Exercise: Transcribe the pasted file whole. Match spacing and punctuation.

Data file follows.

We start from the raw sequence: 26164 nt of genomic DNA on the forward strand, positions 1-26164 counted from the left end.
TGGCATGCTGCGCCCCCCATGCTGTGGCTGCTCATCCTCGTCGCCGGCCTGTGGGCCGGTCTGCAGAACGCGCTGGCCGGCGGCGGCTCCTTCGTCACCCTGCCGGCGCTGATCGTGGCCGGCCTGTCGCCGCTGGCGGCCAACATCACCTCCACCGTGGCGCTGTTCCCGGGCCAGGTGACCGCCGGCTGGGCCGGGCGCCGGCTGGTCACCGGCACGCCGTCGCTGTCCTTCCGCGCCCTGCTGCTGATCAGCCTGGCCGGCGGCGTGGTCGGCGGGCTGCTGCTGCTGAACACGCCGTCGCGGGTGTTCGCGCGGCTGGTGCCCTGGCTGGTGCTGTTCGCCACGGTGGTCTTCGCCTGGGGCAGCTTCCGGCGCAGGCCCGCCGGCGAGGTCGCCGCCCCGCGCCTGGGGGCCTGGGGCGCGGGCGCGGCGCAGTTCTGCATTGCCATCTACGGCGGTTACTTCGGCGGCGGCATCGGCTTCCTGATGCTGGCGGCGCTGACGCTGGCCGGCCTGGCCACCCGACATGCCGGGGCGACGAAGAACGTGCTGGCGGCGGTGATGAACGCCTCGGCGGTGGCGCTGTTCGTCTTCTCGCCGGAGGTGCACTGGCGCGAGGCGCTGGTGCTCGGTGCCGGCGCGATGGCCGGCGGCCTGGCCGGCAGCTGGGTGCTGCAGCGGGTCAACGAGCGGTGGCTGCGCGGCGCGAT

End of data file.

We start from the raw sequence: 26164 nt of genomic DNA on the forward strand, positions 1-26164 counted from the left end.
TGGCATGCTGCGCCCCCCATGCTGTGGCTGCTCATCCTCGTCGCCGGCCTGTGGGCCGGTCTGCAGAACGCGCTGGCCGGCGGCGGCTCCTTCGTCACCCTGCCGGCGCTGATCGTGGCCGGCCTGTCGCCGCTGGCGGCCAACATCACCTCCACCGTGGCGCTGTTCCCGGGCCAGGTGACCGCCGGCTGGGCCGGGCGCCGGCTGGTCACCGGCACGCCGTCGCTGTCCTTCCGCGCCCTGCTGCTGATCAGCCTGGCCGGCGGCGTGGTCGGCGGGCTGCTGCTGCTGAACACGCCGTCGCGGGTGTTCGCGCGGCTGGTGCCCTGGCTGGTGCTGTTCGCCACGGTGGTCTTCGCCTGGGGCAGCTTCCGGCGCAGGCCCGCCGGCGAGGTCGCCGCCCCGCGCCTGGGGGCCTGGGGCGCGGGCGCGGCGCAGTTCTGCATTGCCATCTACGGCGGTTACTTCGGCGGCGGCATCGGCTTCCTGATGCTGGCGGCGCTGACGCTGGCCGGCCTGGCCACCCGACATGCCGGGGCGACGAAGAACGTGCTGGCGGCGGTGATGAACGCCTCGGCGGTGGCGCTGTTCGTCTTCTCGCCGGAGGTGCACTGGCGCGAGGCGCTGGTGCTCGGTGCCGGCGCGATGGCCGGCGGCCTGGCCGGCAGCTGGGTGCTGCAGCGGGTCAACGAGCGGTGGCTGCGCGGCGCGAT